We know what we’re supposed to do: follow a healthy, balanced diet and get regular physical exercise. It sounds simple enough, but for most of us it’s easier said than done. We try to practice good habits – at least most of the time – and limit our indulgences. But far too many people consistently make poor choices, putting themselves at risk for serious health problems, including heart disease (1).
That’s worrisome enough, but what’s even more alarming is that many people are already at increased risk for cardiovascular disease due to high blood pressure, high cholesterol, high risk of diabetes or because they smoke or are significantly overweight (2;3). While these risk factors can be improved with changes to diet and exercise, some people are unable to make or maintain these changes on their own.
For them, the intensive guidance and support offered by behavioural lifestyle counselling programs could be the solution. Research has shown that lifestyle interventions in people at risk for type 2 diabetes may decrease or postpone their risk of progressing to diabetes (4), but what about those at risk for heart disease?
To better determine if such programs benefit people with cardiovascular risk factors, a systematic review analyzed the results of 74 relevant studies conducted between 1990 and 2013. Most involved a combination of diet and exercise counselling, with some focusing on diet or exercise only. Participants (more than 34,000 across the 74 studies) were men and women aged 40 to 71 who had at least one risk factor for heart disease. The programs lasted an average of 12 months, included individualized care plans, and were delivered by dietitians, nutritionists, physiotherapists and exercise professionals (5).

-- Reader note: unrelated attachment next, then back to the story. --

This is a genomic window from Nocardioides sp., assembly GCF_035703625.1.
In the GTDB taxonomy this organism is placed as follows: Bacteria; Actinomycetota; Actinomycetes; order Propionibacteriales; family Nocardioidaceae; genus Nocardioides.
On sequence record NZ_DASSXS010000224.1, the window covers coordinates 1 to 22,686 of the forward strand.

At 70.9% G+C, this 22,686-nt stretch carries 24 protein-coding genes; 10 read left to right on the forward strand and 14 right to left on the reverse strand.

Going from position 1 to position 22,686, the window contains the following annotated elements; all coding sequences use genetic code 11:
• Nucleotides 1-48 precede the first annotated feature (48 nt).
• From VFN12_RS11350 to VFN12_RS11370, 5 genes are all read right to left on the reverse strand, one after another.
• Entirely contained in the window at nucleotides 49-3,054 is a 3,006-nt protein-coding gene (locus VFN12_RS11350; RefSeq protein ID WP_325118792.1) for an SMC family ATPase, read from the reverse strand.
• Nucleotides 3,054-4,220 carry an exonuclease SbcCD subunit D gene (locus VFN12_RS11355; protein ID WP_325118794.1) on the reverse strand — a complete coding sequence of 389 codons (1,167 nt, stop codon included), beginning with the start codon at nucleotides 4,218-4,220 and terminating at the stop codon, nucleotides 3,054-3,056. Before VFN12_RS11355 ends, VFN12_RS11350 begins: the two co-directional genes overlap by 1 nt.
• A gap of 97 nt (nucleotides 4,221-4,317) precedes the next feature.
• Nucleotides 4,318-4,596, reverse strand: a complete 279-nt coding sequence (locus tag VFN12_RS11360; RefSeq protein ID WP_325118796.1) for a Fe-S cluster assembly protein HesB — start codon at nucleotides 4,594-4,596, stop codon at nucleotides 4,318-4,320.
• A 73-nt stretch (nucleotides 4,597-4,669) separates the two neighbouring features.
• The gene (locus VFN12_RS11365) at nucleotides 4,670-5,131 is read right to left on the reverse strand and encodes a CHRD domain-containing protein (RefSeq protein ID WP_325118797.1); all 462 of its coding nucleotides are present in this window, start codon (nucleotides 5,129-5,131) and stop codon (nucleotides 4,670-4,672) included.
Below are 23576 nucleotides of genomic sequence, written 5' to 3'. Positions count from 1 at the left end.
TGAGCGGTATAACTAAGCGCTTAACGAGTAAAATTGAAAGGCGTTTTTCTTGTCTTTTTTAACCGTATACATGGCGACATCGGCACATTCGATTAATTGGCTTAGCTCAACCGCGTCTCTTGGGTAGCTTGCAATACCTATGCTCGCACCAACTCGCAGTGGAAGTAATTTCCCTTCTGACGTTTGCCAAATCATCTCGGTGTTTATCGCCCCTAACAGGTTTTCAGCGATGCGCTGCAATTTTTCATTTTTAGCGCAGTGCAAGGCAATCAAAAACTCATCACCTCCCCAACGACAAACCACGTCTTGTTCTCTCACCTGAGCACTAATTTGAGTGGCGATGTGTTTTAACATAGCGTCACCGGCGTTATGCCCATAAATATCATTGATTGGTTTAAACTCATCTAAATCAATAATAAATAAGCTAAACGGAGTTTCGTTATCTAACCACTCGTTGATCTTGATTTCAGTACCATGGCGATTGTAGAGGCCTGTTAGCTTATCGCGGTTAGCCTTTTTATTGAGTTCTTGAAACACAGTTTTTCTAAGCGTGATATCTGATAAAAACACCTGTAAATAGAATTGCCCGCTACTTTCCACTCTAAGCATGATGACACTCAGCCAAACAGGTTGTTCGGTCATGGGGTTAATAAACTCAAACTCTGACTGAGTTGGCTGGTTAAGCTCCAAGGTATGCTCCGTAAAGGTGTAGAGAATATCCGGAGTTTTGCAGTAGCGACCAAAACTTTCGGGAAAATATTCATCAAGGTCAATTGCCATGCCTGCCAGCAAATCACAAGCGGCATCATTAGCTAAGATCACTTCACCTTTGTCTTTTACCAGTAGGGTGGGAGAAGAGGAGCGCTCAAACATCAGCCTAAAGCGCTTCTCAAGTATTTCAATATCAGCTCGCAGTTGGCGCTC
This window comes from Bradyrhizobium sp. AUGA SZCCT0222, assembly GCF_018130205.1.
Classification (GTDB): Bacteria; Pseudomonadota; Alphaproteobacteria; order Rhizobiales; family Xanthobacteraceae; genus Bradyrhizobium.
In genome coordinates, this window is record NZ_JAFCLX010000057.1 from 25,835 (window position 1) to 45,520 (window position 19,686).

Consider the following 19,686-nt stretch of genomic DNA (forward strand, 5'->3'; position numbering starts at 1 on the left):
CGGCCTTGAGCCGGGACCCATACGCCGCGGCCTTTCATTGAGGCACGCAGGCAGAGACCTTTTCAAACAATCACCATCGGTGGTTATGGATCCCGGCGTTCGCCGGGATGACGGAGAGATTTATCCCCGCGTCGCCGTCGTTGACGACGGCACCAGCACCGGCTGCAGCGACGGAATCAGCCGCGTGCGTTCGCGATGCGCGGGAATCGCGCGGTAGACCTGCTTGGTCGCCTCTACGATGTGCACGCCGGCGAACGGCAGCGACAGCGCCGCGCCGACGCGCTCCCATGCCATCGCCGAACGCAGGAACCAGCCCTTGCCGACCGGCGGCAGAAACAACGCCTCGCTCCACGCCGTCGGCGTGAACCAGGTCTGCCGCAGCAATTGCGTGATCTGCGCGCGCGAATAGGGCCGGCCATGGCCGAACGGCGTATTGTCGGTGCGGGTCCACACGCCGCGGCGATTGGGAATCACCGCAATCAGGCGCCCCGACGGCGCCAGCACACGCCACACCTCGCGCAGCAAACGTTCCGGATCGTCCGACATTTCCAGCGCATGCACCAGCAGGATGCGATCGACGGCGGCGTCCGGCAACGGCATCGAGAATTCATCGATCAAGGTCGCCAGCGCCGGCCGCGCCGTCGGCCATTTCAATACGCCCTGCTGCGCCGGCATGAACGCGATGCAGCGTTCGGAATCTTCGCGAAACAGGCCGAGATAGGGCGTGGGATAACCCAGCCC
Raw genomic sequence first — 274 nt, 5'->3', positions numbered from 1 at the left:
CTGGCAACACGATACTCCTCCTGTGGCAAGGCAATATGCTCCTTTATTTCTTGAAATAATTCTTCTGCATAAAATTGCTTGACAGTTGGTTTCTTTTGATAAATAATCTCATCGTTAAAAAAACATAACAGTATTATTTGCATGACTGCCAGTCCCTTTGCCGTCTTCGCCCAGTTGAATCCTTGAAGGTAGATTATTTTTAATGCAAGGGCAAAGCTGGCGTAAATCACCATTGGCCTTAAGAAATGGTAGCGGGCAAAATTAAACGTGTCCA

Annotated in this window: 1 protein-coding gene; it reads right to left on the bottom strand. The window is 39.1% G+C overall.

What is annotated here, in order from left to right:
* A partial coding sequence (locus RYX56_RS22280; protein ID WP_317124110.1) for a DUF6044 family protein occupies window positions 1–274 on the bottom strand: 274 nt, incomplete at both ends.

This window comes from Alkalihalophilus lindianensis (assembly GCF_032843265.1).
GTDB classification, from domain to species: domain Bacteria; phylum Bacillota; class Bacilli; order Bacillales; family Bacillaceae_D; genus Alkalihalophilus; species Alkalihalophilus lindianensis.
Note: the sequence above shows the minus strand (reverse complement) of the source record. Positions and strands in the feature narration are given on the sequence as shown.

What the research tells us
So do lifestyle counselling programs help? In a word, yes. The studies showed improvements in dietary and physical activity behaviours and reductions in cholesterol levels, blood pressure, weight, glucose levels (5;6) and incidence of diabetes (5). While the reductions were small to moderate, they may still translate into fewer strokes or reduced stroke risk (5;6), and fewer heart attacks (5).
The review points out that although intensive lifestyle counselling programs can be beneficial, they involve resources that may not be available or funded through healthcare systems. Future research might address alternate ways of offering lifestyle counselling support at a lower cost (5).